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Scientists have discovered Antarctic krill (Euphausia superba), a shrimp-like crustacean thought to live only in the upper ocean, are living and feeding down to depths of 3000 metres in the waters around the Antarctic Peninsula. The discovery completely changes scientists’ understanding of the major food source for fish, squid, penguins, seals and whales.

Antarctic krill feed on phytoplankton and are in turn eaten by a wide range of animals including fish, penguins, seals and whales. Phytoplankon are the starting point for the marine food chain and use photosynthesis to extract carbon from carbon dioxide.

Researchers writing in PMC Physics B have found that the rate at which electrons lose energy to carbon monoxide is greater than that to carbon dioxide at higher levels in the atmospheres of both Mars and Venus.

This finding contributes to the body of knowledge required for modelling of the atmospheres of Mars and Venus, which in turn provides an opportunity to validate the techniques used in modelling of more complicated atmospheres such as that of Earth.

Solar energy is both absorbed in atmospheres and eventually emitted to space by processes at the atomic level. These complicated processes need to be parameterised so that huge numbers of individual interactions can be included in models. Modelling of the atmospheres of other planets is useful because the techniques can be developed and tested on different environments, which are not complicated by biological or human activity.

Vivid colors, flowing silk ribbons, and glittering bits of mirrors - the Vikings dressed with considerably more panache than we previously thought. The men were especially vain, and the women dressed provocatively, but with the advent of Christianity, fashions changed, according to Swedish archeologist Annika Larsson.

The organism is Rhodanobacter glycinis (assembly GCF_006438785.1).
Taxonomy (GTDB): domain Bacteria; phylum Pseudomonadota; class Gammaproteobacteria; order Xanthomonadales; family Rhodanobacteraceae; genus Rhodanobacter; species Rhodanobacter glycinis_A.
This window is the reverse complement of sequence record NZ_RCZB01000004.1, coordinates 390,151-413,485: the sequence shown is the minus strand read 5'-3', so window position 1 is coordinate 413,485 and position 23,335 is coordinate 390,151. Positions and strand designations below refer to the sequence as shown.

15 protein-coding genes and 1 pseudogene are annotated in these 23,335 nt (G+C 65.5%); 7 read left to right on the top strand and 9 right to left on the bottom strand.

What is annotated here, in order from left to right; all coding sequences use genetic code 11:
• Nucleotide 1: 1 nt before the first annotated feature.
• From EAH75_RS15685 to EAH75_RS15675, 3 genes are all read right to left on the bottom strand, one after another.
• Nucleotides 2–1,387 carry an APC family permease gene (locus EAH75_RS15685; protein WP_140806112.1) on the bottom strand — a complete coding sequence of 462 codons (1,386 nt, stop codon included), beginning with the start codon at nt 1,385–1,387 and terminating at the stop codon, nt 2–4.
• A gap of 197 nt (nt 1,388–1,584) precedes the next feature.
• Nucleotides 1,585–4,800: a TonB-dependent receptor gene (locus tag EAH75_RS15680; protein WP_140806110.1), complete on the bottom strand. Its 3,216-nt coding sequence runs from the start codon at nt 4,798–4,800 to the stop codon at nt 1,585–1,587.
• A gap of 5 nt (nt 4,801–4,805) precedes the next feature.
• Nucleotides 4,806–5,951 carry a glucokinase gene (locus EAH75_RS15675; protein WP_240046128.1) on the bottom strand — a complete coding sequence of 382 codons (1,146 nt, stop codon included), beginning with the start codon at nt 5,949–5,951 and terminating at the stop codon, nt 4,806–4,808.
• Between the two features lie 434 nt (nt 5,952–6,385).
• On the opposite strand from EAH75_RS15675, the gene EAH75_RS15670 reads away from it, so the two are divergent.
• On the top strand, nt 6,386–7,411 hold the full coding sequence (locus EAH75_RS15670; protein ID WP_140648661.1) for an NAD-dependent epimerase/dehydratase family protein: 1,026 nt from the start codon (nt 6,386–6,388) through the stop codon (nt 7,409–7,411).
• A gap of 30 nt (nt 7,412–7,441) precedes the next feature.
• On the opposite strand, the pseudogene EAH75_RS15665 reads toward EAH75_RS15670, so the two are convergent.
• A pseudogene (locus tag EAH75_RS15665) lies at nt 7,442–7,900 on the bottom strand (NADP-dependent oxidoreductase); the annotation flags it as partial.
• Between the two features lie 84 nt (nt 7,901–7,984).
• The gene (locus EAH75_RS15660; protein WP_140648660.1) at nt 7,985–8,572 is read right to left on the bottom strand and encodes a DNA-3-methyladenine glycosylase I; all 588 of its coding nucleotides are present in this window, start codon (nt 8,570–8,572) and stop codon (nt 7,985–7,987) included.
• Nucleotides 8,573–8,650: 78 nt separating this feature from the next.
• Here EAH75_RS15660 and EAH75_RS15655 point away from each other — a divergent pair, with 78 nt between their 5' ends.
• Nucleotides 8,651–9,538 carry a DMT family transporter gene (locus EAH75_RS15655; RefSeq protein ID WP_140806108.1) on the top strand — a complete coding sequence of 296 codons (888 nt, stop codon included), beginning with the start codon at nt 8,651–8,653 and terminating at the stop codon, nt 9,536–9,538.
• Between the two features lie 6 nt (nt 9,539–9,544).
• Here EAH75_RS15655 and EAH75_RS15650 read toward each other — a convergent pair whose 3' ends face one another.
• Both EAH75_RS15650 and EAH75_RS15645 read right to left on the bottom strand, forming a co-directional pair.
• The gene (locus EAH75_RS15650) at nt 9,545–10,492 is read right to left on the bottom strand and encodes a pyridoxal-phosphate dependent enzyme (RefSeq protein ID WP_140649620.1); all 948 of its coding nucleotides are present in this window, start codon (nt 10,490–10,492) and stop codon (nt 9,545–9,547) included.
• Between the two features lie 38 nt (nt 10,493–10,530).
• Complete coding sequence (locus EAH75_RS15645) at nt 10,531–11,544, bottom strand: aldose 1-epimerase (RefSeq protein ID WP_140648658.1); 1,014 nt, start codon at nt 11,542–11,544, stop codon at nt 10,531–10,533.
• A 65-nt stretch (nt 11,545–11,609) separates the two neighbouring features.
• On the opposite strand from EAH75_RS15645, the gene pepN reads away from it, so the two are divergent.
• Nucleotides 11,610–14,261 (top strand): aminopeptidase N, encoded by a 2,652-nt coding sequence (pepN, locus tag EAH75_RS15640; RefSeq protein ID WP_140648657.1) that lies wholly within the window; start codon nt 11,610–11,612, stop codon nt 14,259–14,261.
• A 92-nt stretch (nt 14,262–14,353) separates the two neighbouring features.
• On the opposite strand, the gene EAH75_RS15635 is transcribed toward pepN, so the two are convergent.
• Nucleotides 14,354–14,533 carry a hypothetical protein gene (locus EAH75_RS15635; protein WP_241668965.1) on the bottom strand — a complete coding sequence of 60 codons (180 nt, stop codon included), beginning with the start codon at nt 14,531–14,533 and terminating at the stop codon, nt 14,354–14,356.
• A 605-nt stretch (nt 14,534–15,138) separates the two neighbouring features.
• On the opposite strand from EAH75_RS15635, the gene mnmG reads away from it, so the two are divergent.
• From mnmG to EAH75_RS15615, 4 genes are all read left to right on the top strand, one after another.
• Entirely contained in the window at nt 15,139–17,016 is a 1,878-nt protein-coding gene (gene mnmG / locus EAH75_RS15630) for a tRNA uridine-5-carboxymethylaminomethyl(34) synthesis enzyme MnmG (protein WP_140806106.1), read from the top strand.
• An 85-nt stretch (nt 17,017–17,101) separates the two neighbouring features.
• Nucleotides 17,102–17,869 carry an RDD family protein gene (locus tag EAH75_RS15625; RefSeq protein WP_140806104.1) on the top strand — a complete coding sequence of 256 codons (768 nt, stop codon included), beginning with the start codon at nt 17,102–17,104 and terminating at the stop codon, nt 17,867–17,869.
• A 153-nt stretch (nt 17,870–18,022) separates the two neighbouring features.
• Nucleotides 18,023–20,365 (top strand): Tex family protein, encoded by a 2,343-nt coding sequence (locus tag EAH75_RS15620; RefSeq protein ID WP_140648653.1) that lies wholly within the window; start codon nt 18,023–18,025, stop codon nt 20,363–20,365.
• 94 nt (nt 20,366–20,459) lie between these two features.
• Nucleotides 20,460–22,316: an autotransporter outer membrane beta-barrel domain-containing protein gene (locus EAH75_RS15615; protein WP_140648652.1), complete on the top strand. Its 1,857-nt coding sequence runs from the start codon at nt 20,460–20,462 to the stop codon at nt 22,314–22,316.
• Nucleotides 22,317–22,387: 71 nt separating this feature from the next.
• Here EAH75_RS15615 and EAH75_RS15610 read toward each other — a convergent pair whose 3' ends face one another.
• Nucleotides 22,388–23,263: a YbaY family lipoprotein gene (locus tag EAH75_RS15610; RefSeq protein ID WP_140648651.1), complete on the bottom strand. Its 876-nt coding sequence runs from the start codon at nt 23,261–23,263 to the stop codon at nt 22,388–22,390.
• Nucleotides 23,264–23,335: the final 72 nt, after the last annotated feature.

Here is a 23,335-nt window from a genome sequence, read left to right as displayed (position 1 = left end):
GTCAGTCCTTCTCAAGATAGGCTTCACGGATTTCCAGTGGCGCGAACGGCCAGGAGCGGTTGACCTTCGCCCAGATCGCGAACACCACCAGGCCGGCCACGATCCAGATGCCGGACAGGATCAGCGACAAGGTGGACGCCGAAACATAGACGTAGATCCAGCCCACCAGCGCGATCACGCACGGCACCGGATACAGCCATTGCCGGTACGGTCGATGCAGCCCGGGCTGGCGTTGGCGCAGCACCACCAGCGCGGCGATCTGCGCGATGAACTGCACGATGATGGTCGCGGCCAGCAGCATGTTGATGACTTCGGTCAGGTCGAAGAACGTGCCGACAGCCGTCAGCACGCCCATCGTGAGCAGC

"They combined oriental features with Nordic styles. Their clothing was designed to be shown off indoors around the fire," says textile researcher Annika Larsson, whose research at Uppsala University presents a new picture of the Viking Age.

She has studied textile finds from the Lake Mälaren Valley, the area that includes Stockholm and Uppsala and was one of the central regions in Scandinavia during the Viking Age.

If you are reading this, chances are that you live in a city – one, perhaps, on its way to becoming a megacity with a population that exceeds 10 million or more. If not, you and most of the world’s population soon will be, according to global population demographics projections.

“When we think of global change, images of melting ice caps and pasture replacing tropic rainforest come to mind,” Arizona State University ecologist Nancy Grimm says. “What drives these changes? In fact, much of the current environmental impact originates in cities, and with demographic transition to city life the urban footprint is likely to continue to grow.”

Applying organic fertilizers, such as those resulting from composting, to agricultural land could increase the amount of carbon stored in these soils and contribute significantly to the reduction of greenhouse gas emissions, according to new research published in a special issue of Waste Management & Research.

Carbon sequestration in soil has been recognized by the Intergovernmental Panel on Climate Change and the European Commission as one of the possible measures through which greenhouse gas emissions can be mitigated.

As thousands flock to ‘Fairtrade Fortnight’ events all over Britain, Free Trade Nation, a new book by Professor Frank Trentmann, Director of the Economic and Social Research Council-funded Cultures of Consumption programme, shows that ethical consumerism was already flourishing over a century ago.

Then, it was Free Trade that brought millions of Britons onto the streets, promoting peace, justice and democracy.

‘Today, Free Trade is often viewed as the new slavery,’ says Professor Trentmann. ‘Look at the anti-globalisation demonstrations at the WTO and G8 summits. People see Fairtrade as the way to peace and justice. Fairtrade is cool, even sexy, and attracts widespread support from eco-warriors to rock stars. But what people don’t know is that Free Trade was once an equally popular movement, and similarly seen as the path to democracy.’